SECURITY COOPERATION GOES PRO

By September 15, 2020Army ALT Magazine
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APPLYING TRAINING: The Department of Defense Security Cooperation Workforce Certification Program is based on nine security cooperation competencies and 58 job tasks. It has three elements: training, experience and continuous learning. (Photo by Richard Bumgardner, U.S. Army Security Assistance Command Public Affairs)

 

 

 

New workforce certification and school build on professional development programs in recently designated acquisition specialty.

 

by David A. Williams and Cathy VanderMaarel

 

Working in security cooperation isn’t like any other job in defense acquisition. It takes certain distinct skills and knowledge to build the capability and capacity of foreign security forces to respond to challenges they share with the United States.

For one thing, security cooperation professionals must understand their role in advancing U.S. national security and foreign policy interests—planning, executing and evaluating the programs and activities that further those objectives. Fulfilling such a role requires specialized training, experience and continuous learning.

The Army acquisition community has had these, including professional certification standards, at least since the passage in 1990 of the Defense Acquisition Workforce Improvement Act. Now, certification is coming to the 20,000-strong security cooperation community.
While security cooperation has long been a feature of U.S. relations with foreign militaries, authorities for such programs have been numerous and confusing, spanning permanent law and temporary provisions. The National Defense Authorization Act for Fiscal Year 2017 contains a mandate to streamline existing authorities, reform DOD’s management of the security cooperation workforce and facilitate congressional oversight.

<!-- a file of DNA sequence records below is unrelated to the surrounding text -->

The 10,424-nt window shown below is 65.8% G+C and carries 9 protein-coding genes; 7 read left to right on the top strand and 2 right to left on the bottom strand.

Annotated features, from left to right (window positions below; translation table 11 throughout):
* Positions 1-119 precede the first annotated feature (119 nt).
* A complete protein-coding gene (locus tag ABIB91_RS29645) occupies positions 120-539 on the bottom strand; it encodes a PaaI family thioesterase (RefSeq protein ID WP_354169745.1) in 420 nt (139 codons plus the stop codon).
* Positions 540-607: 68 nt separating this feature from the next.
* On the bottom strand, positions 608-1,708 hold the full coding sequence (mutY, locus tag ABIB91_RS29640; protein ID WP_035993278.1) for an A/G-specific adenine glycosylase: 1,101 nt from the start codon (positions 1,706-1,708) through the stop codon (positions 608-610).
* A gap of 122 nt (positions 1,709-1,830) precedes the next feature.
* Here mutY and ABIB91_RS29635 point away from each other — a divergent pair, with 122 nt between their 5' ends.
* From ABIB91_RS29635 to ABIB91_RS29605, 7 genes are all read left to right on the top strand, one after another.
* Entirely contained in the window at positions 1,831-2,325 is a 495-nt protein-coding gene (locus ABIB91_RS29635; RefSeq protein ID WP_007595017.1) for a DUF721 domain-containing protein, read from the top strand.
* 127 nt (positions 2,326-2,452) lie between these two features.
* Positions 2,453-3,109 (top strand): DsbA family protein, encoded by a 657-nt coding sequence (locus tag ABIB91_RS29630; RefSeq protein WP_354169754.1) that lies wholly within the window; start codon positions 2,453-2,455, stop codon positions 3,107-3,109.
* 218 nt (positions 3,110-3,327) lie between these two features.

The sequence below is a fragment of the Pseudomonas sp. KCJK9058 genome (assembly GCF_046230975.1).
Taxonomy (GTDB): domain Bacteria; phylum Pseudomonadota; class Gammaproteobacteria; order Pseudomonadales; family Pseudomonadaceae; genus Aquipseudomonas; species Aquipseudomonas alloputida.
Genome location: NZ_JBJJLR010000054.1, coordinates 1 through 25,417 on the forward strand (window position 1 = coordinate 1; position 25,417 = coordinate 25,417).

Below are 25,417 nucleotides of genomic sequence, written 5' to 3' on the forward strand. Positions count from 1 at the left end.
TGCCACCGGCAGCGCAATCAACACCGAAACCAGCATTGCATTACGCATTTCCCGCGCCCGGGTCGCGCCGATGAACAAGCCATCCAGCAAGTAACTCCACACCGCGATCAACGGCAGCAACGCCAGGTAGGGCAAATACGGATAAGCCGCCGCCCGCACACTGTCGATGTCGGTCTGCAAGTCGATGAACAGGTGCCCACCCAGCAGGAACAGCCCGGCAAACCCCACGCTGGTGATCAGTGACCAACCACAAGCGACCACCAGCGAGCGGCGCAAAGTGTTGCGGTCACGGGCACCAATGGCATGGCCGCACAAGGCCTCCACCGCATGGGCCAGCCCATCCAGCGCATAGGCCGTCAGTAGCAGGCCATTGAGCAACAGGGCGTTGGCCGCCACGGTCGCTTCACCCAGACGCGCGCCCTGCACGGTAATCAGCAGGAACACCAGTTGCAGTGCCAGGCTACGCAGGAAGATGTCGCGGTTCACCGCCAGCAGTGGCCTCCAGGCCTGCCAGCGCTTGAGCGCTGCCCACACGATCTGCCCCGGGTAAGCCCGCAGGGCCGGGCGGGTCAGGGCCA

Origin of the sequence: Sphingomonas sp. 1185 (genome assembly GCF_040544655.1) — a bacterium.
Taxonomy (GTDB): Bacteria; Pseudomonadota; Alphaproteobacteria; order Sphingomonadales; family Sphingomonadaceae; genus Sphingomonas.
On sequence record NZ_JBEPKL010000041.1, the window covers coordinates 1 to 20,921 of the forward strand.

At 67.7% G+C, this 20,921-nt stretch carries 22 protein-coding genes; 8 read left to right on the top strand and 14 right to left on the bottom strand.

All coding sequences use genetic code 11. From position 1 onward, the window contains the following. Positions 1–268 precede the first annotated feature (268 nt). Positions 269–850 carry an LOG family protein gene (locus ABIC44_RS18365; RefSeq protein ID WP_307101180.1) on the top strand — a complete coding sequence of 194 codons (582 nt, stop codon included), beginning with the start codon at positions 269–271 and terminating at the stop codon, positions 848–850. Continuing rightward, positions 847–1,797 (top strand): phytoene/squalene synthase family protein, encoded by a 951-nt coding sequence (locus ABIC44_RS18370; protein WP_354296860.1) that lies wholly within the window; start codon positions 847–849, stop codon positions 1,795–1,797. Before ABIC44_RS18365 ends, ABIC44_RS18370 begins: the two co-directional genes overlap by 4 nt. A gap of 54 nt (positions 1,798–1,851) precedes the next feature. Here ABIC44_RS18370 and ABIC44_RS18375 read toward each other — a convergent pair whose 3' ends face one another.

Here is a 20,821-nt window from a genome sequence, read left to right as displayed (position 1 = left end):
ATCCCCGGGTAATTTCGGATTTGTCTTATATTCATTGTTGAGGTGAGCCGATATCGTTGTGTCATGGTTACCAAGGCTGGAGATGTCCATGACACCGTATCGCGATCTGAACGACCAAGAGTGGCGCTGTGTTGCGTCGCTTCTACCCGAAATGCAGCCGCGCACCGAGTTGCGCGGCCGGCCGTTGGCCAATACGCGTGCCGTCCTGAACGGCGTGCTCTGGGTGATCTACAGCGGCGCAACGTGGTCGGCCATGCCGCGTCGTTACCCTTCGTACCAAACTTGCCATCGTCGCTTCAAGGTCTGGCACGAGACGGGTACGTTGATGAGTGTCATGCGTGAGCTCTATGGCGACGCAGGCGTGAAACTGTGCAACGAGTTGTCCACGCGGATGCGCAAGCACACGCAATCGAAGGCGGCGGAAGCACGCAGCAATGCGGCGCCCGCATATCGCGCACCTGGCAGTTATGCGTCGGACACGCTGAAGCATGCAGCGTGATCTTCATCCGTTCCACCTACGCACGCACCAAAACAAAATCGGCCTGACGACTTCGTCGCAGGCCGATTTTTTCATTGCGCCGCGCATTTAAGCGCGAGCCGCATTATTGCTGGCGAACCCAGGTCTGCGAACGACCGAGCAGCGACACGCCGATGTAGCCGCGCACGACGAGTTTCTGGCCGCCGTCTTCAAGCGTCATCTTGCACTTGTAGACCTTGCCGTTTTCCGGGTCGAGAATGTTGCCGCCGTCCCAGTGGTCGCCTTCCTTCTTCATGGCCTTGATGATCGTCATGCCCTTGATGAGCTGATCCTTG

Secretary of Defense Mark T. Esper, said in July that one of the department’s priorities “is to develop a coordinated strategy for allies and partners, recognizing that these like-minded nations are an unmatched advantage that China and Russia do not have. We launched a whole-of-DOD integrated approach that includes senior leader engagements with key countries and security cooperation programs.”

Thus begins a new era for those working in security cooperation, with major changes to come.

EDUCATION AND CERTIFICATION

In response to the legislation, the Defense Security Cooperation Agency has established the Defense Security Cooperation University—with campuses in Arlington, Virginia, and Wright-Patterson Air Force Base, Ohio—and launched the Department of Defense Security Cooperation Workforce Certification Program. Due to the coronavirus pandemic, in-person classes were adjusted in 2020 and by offering online options, Cara Abercrombie, the Defense Security Cooperation University president, said the staff is now able offer three times as many courses to the workforce online than were previously available. She said offering virtual learning “was a long-term goal. We wanted to offer a 21st Century education online and it was something we were toying with in a hybrid way” and invested in learning management system upgrades prior to the pandemic.

The certification program, along with Defense Security Cooperation University training and education, is based on nine security cooperation competencies and 58 job tasks developed by the Defense Civilian Personnel Advisory Service. The program has three elements: training, experience and continuous learning, for positions categorized in one of five areas of concentration:
• Security cooperation planning, oversight and execution management: Broad planning, policy development, oversight and execution of security cooperation programs and activities.
• Security cooperation case life cycle management: Security assistance policy and procedures, foreign military sales and building partner capacity cases.
• Security cooperation organization operations and management: Security cooperation offices at U.S. embassies.